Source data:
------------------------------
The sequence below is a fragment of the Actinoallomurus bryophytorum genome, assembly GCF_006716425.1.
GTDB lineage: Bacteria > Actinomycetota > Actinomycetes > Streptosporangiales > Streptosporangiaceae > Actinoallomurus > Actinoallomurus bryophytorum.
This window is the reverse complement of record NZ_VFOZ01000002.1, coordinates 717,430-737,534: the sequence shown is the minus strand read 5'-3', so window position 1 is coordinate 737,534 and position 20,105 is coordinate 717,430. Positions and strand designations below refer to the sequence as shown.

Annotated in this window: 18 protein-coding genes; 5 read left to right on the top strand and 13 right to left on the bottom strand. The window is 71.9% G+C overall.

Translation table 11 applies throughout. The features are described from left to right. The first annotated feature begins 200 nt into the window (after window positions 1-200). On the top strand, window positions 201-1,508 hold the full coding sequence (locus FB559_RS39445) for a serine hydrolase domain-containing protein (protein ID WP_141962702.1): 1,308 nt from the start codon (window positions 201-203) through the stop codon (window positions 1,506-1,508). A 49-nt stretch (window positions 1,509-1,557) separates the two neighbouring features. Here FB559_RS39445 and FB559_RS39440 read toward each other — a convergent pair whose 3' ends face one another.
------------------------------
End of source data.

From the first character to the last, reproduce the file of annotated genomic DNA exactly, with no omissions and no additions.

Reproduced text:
The sequence below is a fragment of the Actinoallomurus bryophytorum genome, assembly GCF_006716425.1.
GTDB lineage: Bacteria > Actinomycetota > Actinomycetes > Streptosporangiales > Streptosporangiaceae > Actinoallomurus > Actinoallomurus bryophytorum.
This window is the reverse complement of record NZ_VFOZ01000002.1, coordinates 717,430-737,534: the sequence shown is the minus strand read 5'-3', so window position 1 is coordinate 737,534 and position 20,105 is coordinate 717,430. Positions and strand designations below refer to the sequence as shown.

Annotated in this window: 18 protein-coding genes; 5 read left to right on the top strand and 13 right to left on the bottom strand. The window is 71.9% G+C overall.

Translation table 11 applies throughout. The features are described from left to right. The first annotated feature begins 200 nt into the window (after window positions 1-200). On the top strand, window positions 201-1,508 hold the full coding sequence (locus FB559_RS39445) for a serine hydrolase domain-containing protein (protein ID WP_141962702.1): 1,308 nt from the start codon (window positions 201-203) through the stop codon (window positions 1,506-1,508). A 49-nt stretch (window positions 1,509-1,557) separates the two neighbouring features. Here FB559_RS39445 and FB559_RS39440 read toward each other — a convergent pair whose 3' ends face one another.